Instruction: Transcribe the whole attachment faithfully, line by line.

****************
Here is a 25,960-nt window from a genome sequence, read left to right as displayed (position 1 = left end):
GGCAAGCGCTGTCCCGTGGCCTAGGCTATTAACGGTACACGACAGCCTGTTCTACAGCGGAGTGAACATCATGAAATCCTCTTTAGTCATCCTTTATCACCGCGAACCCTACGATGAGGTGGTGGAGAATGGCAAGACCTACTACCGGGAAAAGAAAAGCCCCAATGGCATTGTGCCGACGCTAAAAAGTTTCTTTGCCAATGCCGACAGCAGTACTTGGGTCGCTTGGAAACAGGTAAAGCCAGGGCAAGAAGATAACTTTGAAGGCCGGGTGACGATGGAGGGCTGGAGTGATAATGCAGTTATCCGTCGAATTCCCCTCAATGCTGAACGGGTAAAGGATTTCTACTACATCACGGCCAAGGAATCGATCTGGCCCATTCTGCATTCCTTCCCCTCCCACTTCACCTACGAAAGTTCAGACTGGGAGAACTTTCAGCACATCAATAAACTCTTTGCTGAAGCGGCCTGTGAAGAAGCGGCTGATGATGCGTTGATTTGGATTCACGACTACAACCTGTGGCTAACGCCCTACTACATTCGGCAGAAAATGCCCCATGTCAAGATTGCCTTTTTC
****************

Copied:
Here is a 25,960-nt window from a genome sequence, read left to right as displayed (position 1 = left end):
GGCAAGCGCTGTCCCGTGGCCTAGGCTATTAACGGTACACGACAGCCTGTTCTACAGCGGAGTGAACATCATGAAATCCTCTTTAGTCATCCTTTATCACCGCGAACCCTACGATGAGGTGGTGGAGAATGGCAAGACCTACTACCGGGAAAAGAAAAGCCCCAATGGCATTGTGCCGACGCTAAAAAGTTTCTTTGCCAATGCCGACAGCAGTACTTGGGTCGCTTGGAAACAGGTAAAGCCAGGGCAAGAAGATAACTTTGAAGGCCGGGTGACGATGGAGGGCTGGAGTGATAATGCAGTTATCCGTCGAATTCCCCTCAATGCTGAACGGGTAAAGGATTTCTACTACATCACGGCCAAGGAATCGATCTGGCCCATTCTGCATTCCTTCCCCTCCCACTTCACCTACGAAAGTTCAGACTGGGAGAACTTTCAGCACATCAATAAACTCTTTGCTGAAGCGGCCTGTGAAGAAGCGGCTGATGATGCGTTGATTTGGATTCACGACTACAACCTGTGGCTAACGCCCTACTACATTCGGCAGAAAATGCCCCATGTCAAGATTGCCTTTTTC